Our advice for clinicians on the coronavirus is here.
If you are a member of the public looking for information and advice about coronavirus (COVID-19), including information about the COVID-19 vaccine, go to the NHS website. You can also find guidance and support on the GOV.UK website.
NHS England has today published updated guidance for managing seasonal pressures in paediatric intensive care.
The Paediatric Intensive Care Surge Standard Operating Procedure sets out instructions for managing unplanned peaks in demand for critical care beds, across the country’s 29 paediatric intensive care units (PICUs).
Every year at around this time, the numbers of very sick children requiring treatment in PICUs increases, as levels of respiratory infection rise. The demand for critical care beds is exacerbated by wider pressures across the NHS system and social care, as winter starts to bite.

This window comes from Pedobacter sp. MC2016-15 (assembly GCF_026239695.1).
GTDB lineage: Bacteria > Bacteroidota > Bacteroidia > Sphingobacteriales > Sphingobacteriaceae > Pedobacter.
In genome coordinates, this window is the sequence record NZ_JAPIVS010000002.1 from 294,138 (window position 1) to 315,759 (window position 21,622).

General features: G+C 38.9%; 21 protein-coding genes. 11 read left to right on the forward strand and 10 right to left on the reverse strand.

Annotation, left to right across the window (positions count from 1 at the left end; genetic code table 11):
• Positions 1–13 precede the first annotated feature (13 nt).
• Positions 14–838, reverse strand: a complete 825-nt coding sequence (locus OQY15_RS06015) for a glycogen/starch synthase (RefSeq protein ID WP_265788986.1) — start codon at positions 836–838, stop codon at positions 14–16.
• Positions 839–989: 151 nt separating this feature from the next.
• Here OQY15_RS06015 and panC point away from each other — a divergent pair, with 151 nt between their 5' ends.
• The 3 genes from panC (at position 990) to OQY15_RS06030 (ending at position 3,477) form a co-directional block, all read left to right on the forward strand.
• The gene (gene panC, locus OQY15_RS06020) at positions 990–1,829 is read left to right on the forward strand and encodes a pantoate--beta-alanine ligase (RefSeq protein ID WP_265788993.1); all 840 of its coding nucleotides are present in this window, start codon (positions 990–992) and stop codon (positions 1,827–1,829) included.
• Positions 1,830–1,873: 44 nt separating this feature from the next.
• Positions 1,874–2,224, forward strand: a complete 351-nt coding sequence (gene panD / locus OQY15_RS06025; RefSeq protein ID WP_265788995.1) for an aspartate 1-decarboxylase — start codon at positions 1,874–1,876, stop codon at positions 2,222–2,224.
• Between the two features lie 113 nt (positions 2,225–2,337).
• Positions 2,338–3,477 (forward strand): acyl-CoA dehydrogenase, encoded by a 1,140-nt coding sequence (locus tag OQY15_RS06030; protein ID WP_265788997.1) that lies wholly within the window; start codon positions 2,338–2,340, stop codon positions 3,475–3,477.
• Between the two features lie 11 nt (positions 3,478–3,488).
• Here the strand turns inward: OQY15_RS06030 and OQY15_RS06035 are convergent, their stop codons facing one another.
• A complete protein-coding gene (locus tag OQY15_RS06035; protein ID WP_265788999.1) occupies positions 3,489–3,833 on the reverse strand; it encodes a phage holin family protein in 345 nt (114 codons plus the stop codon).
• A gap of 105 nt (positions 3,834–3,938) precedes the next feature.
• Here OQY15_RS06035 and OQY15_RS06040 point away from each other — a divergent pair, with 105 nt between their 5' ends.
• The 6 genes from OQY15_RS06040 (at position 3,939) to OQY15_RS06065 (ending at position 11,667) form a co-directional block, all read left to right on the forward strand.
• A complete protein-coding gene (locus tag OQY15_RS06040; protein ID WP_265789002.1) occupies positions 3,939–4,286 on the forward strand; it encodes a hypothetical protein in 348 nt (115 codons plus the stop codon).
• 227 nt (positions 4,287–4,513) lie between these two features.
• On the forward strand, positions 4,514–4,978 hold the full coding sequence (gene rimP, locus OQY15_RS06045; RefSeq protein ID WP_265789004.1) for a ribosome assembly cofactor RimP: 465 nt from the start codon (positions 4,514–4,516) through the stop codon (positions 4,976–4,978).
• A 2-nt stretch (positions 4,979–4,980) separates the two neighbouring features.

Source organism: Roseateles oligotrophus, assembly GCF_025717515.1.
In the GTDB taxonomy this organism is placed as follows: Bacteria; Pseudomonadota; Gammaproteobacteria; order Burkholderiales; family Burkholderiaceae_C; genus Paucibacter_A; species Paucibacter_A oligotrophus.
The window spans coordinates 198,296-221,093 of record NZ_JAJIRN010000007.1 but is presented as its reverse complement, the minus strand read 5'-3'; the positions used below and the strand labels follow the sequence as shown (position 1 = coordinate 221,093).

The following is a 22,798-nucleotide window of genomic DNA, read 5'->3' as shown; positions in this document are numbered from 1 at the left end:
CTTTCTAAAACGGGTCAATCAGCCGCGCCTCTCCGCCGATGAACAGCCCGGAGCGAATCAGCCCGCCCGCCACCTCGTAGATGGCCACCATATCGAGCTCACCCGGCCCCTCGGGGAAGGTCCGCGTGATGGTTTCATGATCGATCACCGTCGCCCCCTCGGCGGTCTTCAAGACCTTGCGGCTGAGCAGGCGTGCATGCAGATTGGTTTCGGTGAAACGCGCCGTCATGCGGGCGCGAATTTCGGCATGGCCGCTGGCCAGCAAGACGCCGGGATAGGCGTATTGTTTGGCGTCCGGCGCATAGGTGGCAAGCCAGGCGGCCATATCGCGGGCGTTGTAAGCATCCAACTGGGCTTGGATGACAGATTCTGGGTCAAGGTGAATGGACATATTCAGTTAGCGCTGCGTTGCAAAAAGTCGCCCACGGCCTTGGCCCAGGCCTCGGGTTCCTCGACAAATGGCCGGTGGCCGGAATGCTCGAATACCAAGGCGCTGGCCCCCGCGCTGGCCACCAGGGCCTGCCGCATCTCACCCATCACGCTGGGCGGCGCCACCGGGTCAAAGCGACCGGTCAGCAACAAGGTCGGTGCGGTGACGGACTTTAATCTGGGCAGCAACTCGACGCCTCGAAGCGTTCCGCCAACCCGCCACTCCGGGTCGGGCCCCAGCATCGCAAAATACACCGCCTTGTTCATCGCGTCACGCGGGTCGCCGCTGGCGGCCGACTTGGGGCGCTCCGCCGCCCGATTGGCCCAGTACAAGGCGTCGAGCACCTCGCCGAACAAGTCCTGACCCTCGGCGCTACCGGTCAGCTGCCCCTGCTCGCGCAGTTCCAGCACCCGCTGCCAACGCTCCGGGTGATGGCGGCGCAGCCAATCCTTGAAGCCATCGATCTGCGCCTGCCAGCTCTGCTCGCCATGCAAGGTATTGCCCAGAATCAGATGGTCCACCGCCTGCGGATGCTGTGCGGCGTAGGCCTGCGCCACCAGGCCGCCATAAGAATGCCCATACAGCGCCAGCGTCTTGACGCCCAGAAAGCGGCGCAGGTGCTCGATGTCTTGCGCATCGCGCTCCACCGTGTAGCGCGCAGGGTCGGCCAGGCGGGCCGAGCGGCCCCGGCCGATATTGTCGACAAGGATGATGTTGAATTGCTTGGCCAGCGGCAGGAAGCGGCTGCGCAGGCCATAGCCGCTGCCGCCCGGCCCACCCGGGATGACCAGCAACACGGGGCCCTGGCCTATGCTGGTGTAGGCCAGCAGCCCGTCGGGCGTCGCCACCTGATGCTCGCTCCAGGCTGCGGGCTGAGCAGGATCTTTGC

The Surge procedure, originally published in 2013, has been updated and will be circulated directly to all PICUs across England; it will be used by hospitals to determine the circumstances where rising demand for beds should be escalated and how to do this.
Paediatric intensive care services are one of the subjects of a national review of children’s critical care and specialised surgery, which is being carried out by NHS England.
Dr Peter Wilson, a paediatric intensivist and clinical co-chair of NHS England’s Women & Children Programme of Care, said:
“It is vital that everybody working in paediatric critical care services familiarises themselves with the Surge procedure, as this will enable us to respond, at a regional and national level to rising and unmanageable demand for services. This will help us to work with services to plan effectively and ensure children have ready access to care as close to home as possible.
“The capacity and resilience of our paediatric critical care services are an important part of NHS England’s current review of services, and we will be working closely with key stakeholders to identify solutions to improve services for the future”.